Pond Brisbane Review @ The Triffid

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Pond played The Triffid (Brisbane) 5 March, 2019. Pond played The Triffid (Brisbane) 5 March, 2019. Image © Creation Saffigna

When I first heard Pond, I was stunned by the sheer consistency of their music.


And ‘consistency’ admittedly sounds clinical, as if I’m describing a recipe. Though it seems the only way to accurately summarise their ability to repeatedly produce such high-quality tracks.

I was completely perplexed as to why their set wasn’t a sell-out (5 March). Even still, The Triffid seemed to be a tight squeeze, as the west-coast musicians entered.

New single and the starting song of ‘Tasmania’, ‘Daisy’, was surrendered first. I overheard an audience member rush in and declare: “Thank god we didn’t miss Daisy!”

Frontman Nick Allbrook instantly drew the eye, exuding indescribable 'zazz' and flare. I almost questioned whether his energy levels had set the bar too high, too early. “Alright!” he exclaimed brightly, the band immediately diving into track two of the record. ‘Sixteen Days’ so short and sweet, an arguable hybrid of Andy Bull and Architecture In Helsinki.

Click here to read our recent interview with Pond.

“Chyeah, hey!” Nick cried out, communicating with the crowd in snippets. Though the lack of words were supplemented in actions – he stood with his toes on the edge of the stage, power stance, front-row fans clawing at him.

The electric guitar solo in ‘Sweep Me Off My Feet’ was amplified immaculately. I rarely ponder the acoustics mid-performance though there I was, quietly complimenting the production team as the riff pierced through the swirling instrumentals.

“This song is dedicated to a fountain in Canberra – and to Christopher Pyne, shout-out to you,” Nick grinned. ‘Fire In The Water’s lyrics, “I’m Christopher Pyne, and I’m doing fine, hands up for the blind, leading the blind”, adding a timely element of political humour, amid the politician’s recent resignation.

Pond.2Image © Creation Saffigna

‘Zen Automation’ encompassed the dramatic vocals of that in iconic Queen ballads; “This is a new song, from the new album,” next preceded the sparkling ‘Hand Mouth Dancer’.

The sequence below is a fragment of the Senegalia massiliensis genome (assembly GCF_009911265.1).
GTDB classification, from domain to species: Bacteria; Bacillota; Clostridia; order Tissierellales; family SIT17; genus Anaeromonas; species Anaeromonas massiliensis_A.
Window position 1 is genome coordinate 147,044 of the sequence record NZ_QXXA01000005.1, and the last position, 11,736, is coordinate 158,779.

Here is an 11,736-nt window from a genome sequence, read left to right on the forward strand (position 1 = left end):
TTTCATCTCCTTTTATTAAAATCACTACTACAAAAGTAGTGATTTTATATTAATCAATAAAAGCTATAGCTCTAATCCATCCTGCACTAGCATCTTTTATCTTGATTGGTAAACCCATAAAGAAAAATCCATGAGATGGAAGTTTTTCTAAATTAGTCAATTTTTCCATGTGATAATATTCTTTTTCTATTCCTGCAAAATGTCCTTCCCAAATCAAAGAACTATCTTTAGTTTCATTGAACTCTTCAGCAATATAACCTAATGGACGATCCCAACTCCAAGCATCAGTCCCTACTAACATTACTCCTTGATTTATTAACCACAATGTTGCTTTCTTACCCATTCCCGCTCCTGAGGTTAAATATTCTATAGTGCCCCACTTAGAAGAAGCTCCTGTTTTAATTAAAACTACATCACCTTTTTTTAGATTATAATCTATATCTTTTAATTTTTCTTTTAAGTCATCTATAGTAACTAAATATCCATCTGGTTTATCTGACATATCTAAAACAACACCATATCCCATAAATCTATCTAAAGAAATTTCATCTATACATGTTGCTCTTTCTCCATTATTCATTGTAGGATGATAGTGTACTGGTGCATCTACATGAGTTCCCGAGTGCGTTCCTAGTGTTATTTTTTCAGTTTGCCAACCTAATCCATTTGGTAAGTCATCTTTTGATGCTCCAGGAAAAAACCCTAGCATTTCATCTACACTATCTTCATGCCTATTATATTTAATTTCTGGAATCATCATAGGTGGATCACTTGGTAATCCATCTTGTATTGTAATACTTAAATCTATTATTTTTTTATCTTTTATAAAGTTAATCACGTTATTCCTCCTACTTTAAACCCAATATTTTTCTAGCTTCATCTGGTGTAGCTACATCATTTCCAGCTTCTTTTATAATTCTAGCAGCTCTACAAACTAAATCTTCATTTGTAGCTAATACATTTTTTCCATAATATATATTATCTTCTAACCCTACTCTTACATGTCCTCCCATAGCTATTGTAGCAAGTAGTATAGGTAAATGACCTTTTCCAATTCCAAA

The addition of an unconventional rock band instrument is always an addition well received; Nick swapped the guitar for a flute, his onlookers cheering in delight. “Thank you very much,” he gushed. “You’re only the second group of people to hear us play these songs live.” The audience roared, he continued. “It’s probably about time we played an old one, I suppose.”

‘Don’t Look At The Sun Or You’ll Go Blind’ dates years, highlighting Pond’s core, psychedelic-rock roots. I’m a stickler against using ‘epic’ as an adjective (it relates more to size, than to quality), though the grand scale of this track can only be described as having epic proportions.

Click here for more photos from the show.

Nick threw in a line from The Jacksons, weaving through the chorus of ‘Blame It On The Boogie’; the band devoted the song to The Prodigy member Keith Flint’s tragic death.

“It sounds like space,” somebody whispered beside me, as Pond blared the magical (my pick of their discography), ‘Burnt Out Star’. I wasn’t fortunate enough to witness a Pink Floyd performance, though I’d bet the similarities here were uncanny.

“You guys are lovely,” Nick praised. “Here’s another one from that same album.” Title track ‘Tasmania’s walking bass almost outshone the clever and classically Australian chorus: “I might go shack up in Tasmania, before the ozone goes, and paradise burns in Australia, who knows? Who knows?”

Pond’s older albums were rarely touched upon though ‘Giant Tortoise’ proved a set-list must; the massive 2013 single asserted its age with less electronics and synths, more electric guitar and crashing percussion. Back-to-back vintage tracks with ‘Eye Pattern Blindness’, rewinding to their debut record.

“Let’s play a bit of the Bee Gees,” multi-instrumentalist Joseph Ryan cooed, mashing ‘Jive Talkin’ with fan-favourite, ‘Paint Me Silver’.

The band offered their gratitude, closing the set on underrated slow-burner, ‘The Weather’. An encore ensued, crowd mirroring Mike’s spirit fingers; Joseph alternatively steered the ship singing ‘Medicine Hat’, before the band performed ‘30,000 Megatrons’ – a grand finale.

I remember falsely presuming Pond’s unbelievable composing was credit solely to Tame Impala’s Kevin Parker’s input. While no doubt his expert production skills fine-tuned the band’s impressive new record, their mere presence on stage has eradicated any belief that he’s the only contributing talent.

Nick Allbrook especially is an exceptional performer, impossible to tear your eyes from. His erratic dancing and dramatised motions never once felt silly – they were textbook rock & roll, they completely swept you in.

Five albums deep, an admirable feat, though it’s clear the recent two are shining examples of Pond in their prime. I watched wide-eyed and awe-inspired as the five-piece chimed the line “burnt out star”, ironic lyrics considering these musicians are truly anything but.

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